With all the talk of light-rail systems to ease downtown congestion and relieve commuter headaches, many may have forgotten a type of light-rail service operated along the Wasatch Front during the first half of the 20th century.

Not the sleek, streamlined cars in such places as Portland, Sacramento and Buffalo, N.Y. No, these were the days of the large, perhaps more impressive interurbans running in three directions from Salt Lake City and another between Ogden and Preston, Idaho.But not since the 1952 demise of the Bamberger have these rail cars, which got their power from overhead wires, rumbled down Utah streets or on private rights of way through rural areas.

And many people might be surprised today to learn how close they live to what was once interurban right of way (see listings on B2). In some places, traces of these lines still remain.

In fact, the rights of way could one day be used again if rumblings about a new light-rail system pan out. Although many of the rights of way have been purchased for private dwellings and would not be available, those north of Ogden and south of Salt Lake Valley could be used if a light rail catches on.

"The fact that they (the rights of way) are there would definitely be a boon if a light rail is opted for and becomes more popular," said Craig Rasmussen, spokesman for Utah Transit Authority, which is studying the light-rail concept. "It's always nice to have a few options down the road - or down the rail line, as it were. To find out the rights of way are available for future potential pursuit is a positive factor."

Rasmussen said a light rail could be the wave of the future instead of a thing of the past.

"The demise of those old interurbans wasn't because they weren't efficient," he said. "What happened was the war ended and we turn out automobiles like gangbusters, and the rage is to get your own wheels."

Those responsible for dismantling the interurban operations, especially in the urban areas served by the Salt Lake & Utah, have done such a good job that few traces remain. In one instance, officials of the Old Spaghetti Factory restaurant chain, whose marketing strategy includes the use of old streetcars - or replicas of old streetcars - were unaware of the Orem's existence when planning one of their restaurants at the Family Center at Midvalley, 5718 S. 19th West. The building is within feet - and may be right on - the former Orem right-of-way.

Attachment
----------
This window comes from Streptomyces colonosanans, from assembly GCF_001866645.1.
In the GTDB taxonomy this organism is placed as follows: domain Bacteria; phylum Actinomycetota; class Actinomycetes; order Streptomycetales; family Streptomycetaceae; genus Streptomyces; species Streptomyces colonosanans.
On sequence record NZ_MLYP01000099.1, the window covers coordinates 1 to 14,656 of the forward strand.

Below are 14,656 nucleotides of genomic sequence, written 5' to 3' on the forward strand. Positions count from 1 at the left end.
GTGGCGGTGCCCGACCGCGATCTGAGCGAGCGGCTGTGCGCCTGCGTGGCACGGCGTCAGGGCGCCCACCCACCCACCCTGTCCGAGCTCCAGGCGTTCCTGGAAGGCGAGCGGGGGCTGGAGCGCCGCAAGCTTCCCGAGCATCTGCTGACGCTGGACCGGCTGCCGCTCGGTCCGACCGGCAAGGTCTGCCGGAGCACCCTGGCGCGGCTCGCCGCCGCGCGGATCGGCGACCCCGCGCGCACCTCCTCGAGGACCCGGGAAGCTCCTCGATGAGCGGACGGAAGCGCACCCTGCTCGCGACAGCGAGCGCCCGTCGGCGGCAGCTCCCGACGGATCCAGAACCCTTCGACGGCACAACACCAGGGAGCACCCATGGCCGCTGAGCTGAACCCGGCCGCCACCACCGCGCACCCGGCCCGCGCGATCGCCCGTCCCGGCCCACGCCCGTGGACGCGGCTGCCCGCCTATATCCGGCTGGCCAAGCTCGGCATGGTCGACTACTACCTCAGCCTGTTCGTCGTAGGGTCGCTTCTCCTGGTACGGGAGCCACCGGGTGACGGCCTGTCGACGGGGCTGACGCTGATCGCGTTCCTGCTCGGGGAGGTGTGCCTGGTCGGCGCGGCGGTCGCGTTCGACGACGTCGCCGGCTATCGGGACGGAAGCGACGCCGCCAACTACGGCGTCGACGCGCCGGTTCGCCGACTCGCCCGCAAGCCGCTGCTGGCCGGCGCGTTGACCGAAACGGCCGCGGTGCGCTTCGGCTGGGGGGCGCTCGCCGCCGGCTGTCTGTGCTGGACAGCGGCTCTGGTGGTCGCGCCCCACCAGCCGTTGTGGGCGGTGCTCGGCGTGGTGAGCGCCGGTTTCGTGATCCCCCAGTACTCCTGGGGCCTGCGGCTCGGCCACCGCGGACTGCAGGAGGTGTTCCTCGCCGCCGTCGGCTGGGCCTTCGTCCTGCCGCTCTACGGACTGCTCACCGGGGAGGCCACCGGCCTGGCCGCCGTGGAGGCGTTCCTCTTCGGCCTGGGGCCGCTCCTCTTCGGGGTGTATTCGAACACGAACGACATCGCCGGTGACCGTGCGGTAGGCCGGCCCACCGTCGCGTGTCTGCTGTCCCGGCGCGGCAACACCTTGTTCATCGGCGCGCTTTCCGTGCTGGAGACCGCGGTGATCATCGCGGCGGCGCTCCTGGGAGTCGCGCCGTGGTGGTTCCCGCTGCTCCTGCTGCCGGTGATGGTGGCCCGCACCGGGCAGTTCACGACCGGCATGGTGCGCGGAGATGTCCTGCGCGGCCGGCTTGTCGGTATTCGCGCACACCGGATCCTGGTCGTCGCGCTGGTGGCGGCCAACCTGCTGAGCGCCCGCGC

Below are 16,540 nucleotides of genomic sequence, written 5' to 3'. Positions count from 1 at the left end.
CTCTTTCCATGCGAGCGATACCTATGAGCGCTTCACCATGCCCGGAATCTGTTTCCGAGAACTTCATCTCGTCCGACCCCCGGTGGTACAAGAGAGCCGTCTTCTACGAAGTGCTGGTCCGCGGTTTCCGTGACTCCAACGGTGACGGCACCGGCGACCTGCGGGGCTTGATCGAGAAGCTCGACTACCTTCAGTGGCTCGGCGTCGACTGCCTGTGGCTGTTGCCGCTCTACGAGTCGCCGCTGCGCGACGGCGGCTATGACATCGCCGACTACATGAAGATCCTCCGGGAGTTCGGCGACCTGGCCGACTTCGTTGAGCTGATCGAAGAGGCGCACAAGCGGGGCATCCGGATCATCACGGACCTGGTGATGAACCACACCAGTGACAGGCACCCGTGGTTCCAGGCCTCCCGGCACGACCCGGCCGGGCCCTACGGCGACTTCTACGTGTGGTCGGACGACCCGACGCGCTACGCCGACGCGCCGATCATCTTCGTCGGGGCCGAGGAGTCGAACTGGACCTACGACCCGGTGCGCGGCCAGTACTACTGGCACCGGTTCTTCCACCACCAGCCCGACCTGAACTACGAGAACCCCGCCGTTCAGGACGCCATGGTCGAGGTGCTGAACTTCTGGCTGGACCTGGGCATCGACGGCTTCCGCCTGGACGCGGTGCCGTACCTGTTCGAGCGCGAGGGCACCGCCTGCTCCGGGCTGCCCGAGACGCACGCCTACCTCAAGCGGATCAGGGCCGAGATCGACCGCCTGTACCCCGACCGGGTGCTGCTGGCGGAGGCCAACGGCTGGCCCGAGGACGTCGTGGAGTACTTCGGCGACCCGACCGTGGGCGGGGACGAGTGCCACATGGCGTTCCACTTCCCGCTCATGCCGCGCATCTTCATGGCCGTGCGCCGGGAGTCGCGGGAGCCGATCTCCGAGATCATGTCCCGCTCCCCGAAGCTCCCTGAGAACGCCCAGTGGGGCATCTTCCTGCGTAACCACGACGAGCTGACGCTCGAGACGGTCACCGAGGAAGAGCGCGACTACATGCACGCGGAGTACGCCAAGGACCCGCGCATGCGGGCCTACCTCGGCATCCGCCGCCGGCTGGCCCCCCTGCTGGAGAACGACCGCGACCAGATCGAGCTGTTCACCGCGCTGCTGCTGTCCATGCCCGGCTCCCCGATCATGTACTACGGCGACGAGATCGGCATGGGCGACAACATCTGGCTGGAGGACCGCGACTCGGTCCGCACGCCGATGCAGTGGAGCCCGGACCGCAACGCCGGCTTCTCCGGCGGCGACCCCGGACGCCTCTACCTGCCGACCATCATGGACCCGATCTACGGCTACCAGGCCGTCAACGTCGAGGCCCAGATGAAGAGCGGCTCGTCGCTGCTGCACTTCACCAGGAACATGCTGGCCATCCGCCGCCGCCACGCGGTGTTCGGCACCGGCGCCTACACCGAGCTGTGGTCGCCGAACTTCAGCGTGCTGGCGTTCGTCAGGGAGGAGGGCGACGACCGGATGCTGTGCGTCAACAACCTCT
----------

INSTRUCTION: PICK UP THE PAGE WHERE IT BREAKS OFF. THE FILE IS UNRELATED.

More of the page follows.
The oversight is especially significant because each Spaghetti Factory features a streetcar in its dining area, and the one at the Family Center features a blue car from the Salt Lake Light & Railway Co. The restaurant's menu makes no mention of the Orem Line.

Bob Barr, marketing director for the restaurant parent company, OSF International, said company executives were unaware of the building's proximity to the former Orem line.

"I'm disappointed that it got by me," Barr said. He added that references to the Orem Line would be included in future menus once the historical information was verified.

What was it like when Utah was cross-stitched with train tracks? Cars on the Bamberger Railroad sped between Salt Lake City and Ogden; the red cars of the Salt Lake & Utah - or Orem line - ran through West Jordan, Riverton, Pleasant Grove, Provo and Springville en route to Payson on one line and through what is now West Valley City to Magna on another; and the Salt Lake, Garfield & Western, known for short as the Saltair, made a beeline on South Temple for the Saltair pavilion on the southeastern shore of the Great Salt Lake.

The nearly 198-mile run between Preston, Idaho, and Payson using the Utah Idaho Central, Bamberger and Orem constituted one of the nation's longest continuous interurban journeys west of the Mississippi. It was also one of the most interesting with its mountain and valley scenery, especially the climbs between Brigham City and Wellsville on the north and the passage through the Jordan Narrows on the south.

The only Salt Lake & Utah track still in place is the stretch that crosses Third West at Brooklyn Avenue (1450 South) from northeast to southwest. It is now a spur of the Denver, Rio Grande and Western.

The Bamberger right-of-way from Clearfield almost to the Ogden outskirts is still in place - although one stretch was relocated because of I-15 construction in the '70s - and is owned by the Union Pacific. The line, however, is single-tracked.